The Boston Bruins took care of business in Game 6 of the 2011 Stanley Cup Final by defeating the Vancouver Canucks 5-2 on home ice. Boston's win means the 2010-2011 season and playoffs come down to one game. Insert your own cliché here.
The fact that the Boston Bruins are in this situation has all of New England swept up in Bruins mania. Ask any Bruins fan and they will tell you that this is the year their favorite team wins the Cup. The fans are completely convinced.
A year ago, this was not the case.
Boston had a 3-0 lead in games over the Philadelphia Flyers and lost the series 4-3. It became known as "The Collapse" in the hockey world, and the Bruins became the laughingstock of the four major sports teams in Boston.
Attitudes among the fans began to change on the day the Bruins drafted Tyler Seguin at the 2010 National Hockey League Entry Draft. He was the second selection overall. People liked what they heard and read about the 18-year-old sensation, and they began to pay attention to the team again.
Seguin took part in the team's rookie development camp at the Bruins' practice facility in Wilmington, Massachusetts a few weeks after being drafted, and the stands were packed with followers wanting to see the newest Bruin. He did not disappoint, as Seguin was clearly the most skilled and talented player on the ice. The rookie would appear in 74 contests, scoring 11 goals with 11 assists for 22 points.
Boston general manager Peter Chiarelli was not done acquiring new players. He traded for star winger Nathan Horton and the reliable Gregory Campbell.
Horton played in 80 games and would score 53 points. He was the club's second-leading goal scorer with 26. He was third on the team in plus/minus with a plus-29.
Campbell would also play in 80 games. He scored 29 points and was a plus-11. He played a prominent role as the team's fourth-line center. He used his skills to effectively shut down the opponent's top lines.
At the time of the NHL trade deadline, Chiarelli brought Tomas Kaberle, Chris Kelly and Rich Peverley into the fold.
Kaberle contributed one goal and eight assists in 24 games and a plus-six.
Kelly put up two goals and three assists in 24 games as a third-line defensive center, while Peverley joined Kelly on the third line and chipped in seven points in 23 games.
The biggest surprise may have come from one of the club's smallest players. Brad Marchand toiled in relative obscurity for one-and-a-half seasons for Boston's American Hockey League team, the Providence Bruins, but the big club's brass knew he could play in the show. They promoted him to the big club in 2009-2010. He played in 20 games and picked up one assist. It was his tenacity, speed and feisty play that made believers out of teammates and fans alike.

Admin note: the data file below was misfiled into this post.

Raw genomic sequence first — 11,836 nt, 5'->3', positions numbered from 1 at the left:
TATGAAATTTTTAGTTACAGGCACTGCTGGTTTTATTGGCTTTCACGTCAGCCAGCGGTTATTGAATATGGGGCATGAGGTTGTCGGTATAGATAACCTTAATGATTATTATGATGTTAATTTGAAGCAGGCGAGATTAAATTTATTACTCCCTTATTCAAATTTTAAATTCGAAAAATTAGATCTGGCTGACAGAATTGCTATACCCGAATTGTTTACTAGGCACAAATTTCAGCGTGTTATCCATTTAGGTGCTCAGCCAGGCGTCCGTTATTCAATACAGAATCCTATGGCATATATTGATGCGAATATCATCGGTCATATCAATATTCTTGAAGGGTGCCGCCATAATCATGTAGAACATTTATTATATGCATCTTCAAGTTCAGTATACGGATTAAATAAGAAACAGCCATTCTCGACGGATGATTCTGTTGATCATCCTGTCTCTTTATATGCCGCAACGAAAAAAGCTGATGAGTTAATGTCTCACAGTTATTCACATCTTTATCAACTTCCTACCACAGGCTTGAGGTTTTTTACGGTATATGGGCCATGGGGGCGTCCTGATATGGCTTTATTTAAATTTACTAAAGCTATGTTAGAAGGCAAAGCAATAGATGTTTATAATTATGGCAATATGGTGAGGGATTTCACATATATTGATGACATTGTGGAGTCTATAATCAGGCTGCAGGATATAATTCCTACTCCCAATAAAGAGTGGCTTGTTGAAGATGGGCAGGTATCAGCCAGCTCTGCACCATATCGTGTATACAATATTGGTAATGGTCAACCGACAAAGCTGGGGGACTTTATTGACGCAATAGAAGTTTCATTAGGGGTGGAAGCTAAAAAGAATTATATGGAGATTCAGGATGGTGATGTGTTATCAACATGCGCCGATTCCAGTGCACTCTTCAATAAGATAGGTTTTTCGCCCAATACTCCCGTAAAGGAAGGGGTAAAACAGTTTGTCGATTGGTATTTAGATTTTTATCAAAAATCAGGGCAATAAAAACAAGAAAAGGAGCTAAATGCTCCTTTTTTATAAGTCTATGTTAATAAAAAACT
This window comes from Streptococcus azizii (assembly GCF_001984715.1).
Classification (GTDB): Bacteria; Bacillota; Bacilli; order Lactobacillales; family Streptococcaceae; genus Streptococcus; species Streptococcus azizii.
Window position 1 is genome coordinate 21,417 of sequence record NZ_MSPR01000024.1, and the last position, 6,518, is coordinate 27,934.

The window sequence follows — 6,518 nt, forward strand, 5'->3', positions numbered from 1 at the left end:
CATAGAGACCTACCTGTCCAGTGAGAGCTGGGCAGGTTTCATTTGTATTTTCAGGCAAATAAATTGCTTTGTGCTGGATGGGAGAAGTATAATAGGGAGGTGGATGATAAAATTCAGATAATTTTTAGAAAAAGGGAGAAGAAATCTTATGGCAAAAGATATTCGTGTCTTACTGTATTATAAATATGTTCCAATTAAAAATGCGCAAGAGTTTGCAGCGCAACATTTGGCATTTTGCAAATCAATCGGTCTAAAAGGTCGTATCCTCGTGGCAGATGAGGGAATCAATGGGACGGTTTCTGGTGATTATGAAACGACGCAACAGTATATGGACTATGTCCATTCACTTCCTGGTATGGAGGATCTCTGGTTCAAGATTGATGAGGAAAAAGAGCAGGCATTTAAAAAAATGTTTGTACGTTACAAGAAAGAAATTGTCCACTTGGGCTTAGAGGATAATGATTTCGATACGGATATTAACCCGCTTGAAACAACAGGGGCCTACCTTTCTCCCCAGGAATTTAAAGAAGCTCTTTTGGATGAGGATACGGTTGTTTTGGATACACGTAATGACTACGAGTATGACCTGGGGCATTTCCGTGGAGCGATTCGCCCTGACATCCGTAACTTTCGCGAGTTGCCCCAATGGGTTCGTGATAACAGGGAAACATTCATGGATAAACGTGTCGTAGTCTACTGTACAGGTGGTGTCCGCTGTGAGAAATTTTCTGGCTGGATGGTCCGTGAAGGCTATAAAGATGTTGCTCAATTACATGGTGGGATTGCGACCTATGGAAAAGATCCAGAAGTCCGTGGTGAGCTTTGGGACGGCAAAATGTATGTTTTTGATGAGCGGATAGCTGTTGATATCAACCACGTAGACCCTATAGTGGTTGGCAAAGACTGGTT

In 2010-2011, Marchand progressed from the fourth line to the second line. In 77 games, the 23-year-old winger scored 21 goals and 20 assists for 41 points. He was a plus-25 and spent 51 minutes in the penalty box.
Perhaps Chiarelli's best deal was the one he did not make. The public was clamoring for him to trade goaltender Tim Thomas, who had gone from Vezina Trophy winner to backup within one season, but Chiarelli knew that Thomas required hip surgery and wanted to see how Thomas would respond after recovering from it. All Thomas did was have a record-setting season and become a Vezina Trophy candidate again in 2010-2011.
Another move Bruins nation wanted to see was the firing of head coach Claude Julien. The fans placed most, if not all, of the blame for the collapse at his feet. The organization stood by its man, and although not everyone was convinced Julien was the right man for the job, this coach had the faith and belief of his players, and that is all that really matters. This team believes in his system and how he guides them.
Adding these players and the maturation of others, such as Milan Lucic, David Krejci, Dennis Seidenberg, Adam McQuaid and Johnny Boychuk, along with the veteran presence and leadership of Mark Recchi, Shawn Thornton, Zdeno Chara, Andrew Ference and Patrice Bergeron, as well as keeping Julien, has seen this team go through the ups and downs of an 82-game season—one where at times it struggled to position itself for the playoffs only to pull together and win the NHL's Northeast Division.
In the Stanley Cup Playoffs, the team lost the first two games against Montreal but then came back to win the series in seven games. They avenged last spring's playoff debacle against Philadelphia in convincing fashion by once again taking a 3-0 lead on the Flyers. The Bruins did not let off the gas this year and swept last season's Stanley Cup finalists out of the Eastern Conference semifinals. In the next round they faced a swift and very talented Tampa Bay Lightning squad. The Bruins took a 3-2 lead in that series, saw Tampa Bay tie it and then won Game 7 1-0 to win the Eastern Conference championship.
Now, for the first time in 21 years, the Boston Bruins are in the Stanley Cup Final. After six games and trailing the Vancouver Canucks in the series by 2-0 and 3-2 deficits, the Bruins find themselves headed into Game 7. Boston has made it this far without the services of Nathan Horton, who was concussed by an Aaron Rome check in Game 3.
Boston fans believe this is a team of destiny. The club has faced and defeated adversity all season long. One constant reminder of this comes when looking at the roster, as it lists center Marc Savard as being out for the season with a concussion. They only need to face and defeat adversity one more time.
The Boston Bruins have one more game on their schedule. They are 60 minutes away from the Stanley Cup.